Winning the Talent War #1: Create a Broad Network of Talent
One of the first things I noticed when I started consulting to one of the leading professional services firms in the PR industry was that the number of employees technically working for the firm is deceptive. The firm seeks to employ just about every talented person in the PR industry. I mean everybody. But not as employees.
“The power of the firm is our broad talent network,” the CEO says confidently. “We no longer need to own talent to have control over the quality and consistency of the work. We just need to forge relationships, whether it’s through using freelancers or alliances and joint ventures with other firms. Overall, the goal is to enlarge our network as much as possible so we have access to as wide a range of services as possible. It’s just an amazing pool of resources we can deploy to meet the needs of our clients in ways we never would have been able to before.”
When a new piece of business comes into the firm, the first step is an assessment of the work to be done. It doesn’t matter whether the client is in St. Louis or San Francisco or Frankfurt, all the resources of the firm’s talent network throughout the world can be called upon to staff the project, from any of the firm’s different practice areas. Every element of the project is assigned to the very best person for that particular assignment—that is, the person with the most relevant skills and experience who happens to be available.
Let’s say a global company in the high-tech sector comes in with a need to communicate its new health-care plan to all of its employees. The account executive might pull together a team from the high-tech practice in Silicon Valley and the health-care practice in New York and the corporate communications practice in London. It all depends on the particulars of the project. If the health-care plan itself still needs shaping, somebody with deep knowledge of corporate benefits packages might be needed. Or maybe the policy is settled, but it needs to be clearly articulated, so the team will need a good technical writer. Or maybe the plan is to be communicated in as many different media as possible, so the team will need experts in audio, video, print, and Web-based communication, and the firm would draw from its resources around the world. Perhaps the policy already has been written up and published, but the client’s employees are responding badly. The team will need someone with experience in employee relations. And so on. Whatever roles need to be filled, they will be filled as necessary with the best person available from anywhere in the firm’s talent network, whether those people are traditional employees or not.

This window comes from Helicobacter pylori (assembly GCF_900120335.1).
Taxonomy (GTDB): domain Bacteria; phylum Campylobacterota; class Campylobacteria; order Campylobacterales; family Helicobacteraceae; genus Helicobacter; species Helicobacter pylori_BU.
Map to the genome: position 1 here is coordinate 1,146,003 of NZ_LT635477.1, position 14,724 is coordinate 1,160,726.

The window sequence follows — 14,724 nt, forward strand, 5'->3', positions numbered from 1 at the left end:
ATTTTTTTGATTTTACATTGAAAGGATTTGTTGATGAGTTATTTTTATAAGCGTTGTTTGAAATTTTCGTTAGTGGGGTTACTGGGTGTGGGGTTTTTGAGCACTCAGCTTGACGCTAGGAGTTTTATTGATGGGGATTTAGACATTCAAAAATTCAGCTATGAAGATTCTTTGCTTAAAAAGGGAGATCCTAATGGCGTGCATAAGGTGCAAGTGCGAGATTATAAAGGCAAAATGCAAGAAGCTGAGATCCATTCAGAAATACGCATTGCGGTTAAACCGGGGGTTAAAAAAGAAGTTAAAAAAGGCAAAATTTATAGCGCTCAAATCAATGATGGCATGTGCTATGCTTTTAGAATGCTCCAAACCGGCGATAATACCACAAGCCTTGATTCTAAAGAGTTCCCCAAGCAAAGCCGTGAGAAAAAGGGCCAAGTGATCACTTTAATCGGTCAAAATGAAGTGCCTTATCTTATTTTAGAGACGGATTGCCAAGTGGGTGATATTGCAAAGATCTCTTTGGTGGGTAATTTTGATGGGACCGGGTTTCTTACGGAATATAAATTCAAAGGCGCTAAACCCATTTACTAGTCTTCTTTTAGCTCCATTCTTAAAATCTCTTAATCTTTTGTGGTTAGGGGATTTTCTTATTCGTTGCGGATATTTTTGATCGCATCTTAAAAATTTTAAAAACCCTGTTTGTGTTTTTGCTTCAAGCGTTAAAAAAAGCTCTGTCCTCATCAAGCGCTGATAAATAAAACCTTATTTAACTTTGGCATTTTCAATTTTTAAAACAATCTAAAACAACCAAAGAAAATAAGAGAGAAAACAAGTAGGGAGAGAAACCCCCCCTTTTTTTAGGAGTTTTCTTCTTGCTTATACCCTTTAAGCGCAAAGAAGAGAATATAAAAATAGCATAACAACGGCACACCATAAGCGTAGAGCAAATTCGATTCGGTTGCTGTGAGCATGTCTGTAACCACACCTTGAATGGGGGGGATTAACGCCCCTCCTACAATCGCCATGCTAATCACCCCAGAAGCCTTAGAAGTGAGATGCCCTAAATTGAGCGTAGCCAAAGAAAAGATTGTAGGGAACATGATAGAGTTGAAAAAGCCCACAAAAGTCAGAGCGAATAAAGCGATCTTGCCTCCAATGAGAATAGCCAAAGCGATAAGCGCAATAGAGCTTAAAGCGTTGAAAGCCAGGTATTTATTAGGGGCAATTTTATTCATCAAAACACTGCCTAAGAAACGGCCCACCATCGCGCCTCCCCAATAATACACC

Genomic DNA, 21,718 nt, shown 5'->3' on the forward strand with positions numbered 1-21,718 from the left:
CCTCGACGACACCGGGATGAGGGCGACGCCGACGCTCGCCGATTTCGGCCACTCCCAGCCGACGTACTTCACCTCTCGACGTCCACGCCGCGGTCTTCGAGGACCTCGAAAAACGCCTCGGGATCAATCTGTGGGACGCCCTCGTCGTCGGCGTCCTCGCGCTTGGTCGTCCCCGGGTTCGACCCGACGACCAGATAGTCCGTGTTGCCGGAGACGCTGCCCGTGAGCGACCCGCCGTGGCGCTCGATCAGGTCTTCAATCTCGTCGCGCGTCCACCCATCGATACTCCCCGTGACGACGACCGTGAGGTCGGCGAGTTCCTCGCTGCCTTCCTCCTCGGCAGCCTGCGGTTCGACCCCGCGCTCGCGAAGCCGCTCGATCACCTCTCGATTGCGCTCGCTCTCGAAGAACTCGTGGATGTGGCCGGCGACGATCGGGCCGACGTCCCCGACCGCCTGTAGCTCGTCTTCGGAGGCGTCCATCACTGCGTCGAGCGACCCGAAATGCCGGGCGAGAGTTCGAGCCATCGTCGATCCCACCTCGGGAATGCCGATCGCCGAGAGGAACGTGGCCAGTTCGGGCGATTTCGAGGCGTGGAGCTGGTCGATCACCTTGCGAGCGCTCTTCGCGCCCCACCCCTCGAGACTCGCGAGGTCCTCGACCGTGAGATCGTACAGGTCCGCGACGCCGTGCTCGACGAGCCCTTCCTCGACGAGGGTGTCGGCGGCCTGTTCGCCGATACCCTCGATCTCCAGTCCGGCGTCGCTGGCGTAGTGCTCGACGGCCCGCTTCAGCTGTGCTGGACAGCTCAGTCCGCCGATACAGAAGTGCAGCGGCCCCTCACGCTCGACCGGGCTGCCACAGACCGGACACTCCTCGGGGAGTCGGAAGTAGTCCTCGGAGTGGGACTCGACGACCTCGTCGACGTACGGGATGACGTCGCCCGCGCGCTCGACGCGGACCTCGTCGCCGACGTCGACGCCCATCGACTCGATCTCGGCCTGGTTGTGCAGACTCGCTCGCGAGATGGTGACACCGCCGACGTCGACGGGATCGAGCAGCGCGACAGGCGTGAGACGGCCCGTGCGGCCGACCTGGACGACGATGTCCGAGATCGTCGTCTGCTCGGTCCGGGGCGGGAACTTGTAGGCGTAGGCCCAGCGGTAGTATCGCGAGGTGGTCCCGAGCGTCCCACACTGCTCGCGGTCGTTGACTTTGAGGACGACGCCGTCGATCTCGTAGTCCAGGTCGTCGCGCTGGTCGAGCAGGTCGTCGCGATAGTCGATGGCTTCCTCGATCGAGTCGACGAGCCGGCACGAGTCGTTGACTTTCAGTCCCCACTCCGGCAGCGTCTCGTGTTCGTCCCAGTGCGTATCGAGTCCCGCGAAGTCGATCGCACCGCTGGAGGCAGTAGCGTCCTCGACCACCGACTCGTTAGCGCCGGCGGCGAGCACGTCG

The Best Teams Strategy
The firm calls this approach its “Best Teams” strategy. What does your best teams strategy look like?
This approach is a clear departure for the firm and from the standard operating procedure of most professional services firms. Typically, when a client comes to a professional services firm with a piece of business, the particular practice group in the particular office where the client walked in the door would tend to be proprietary about the project. “That’s our client. That’s our business.” And because rewards were allocated based on office billings, that made a lot of sense in terms of each individual’s self-interest.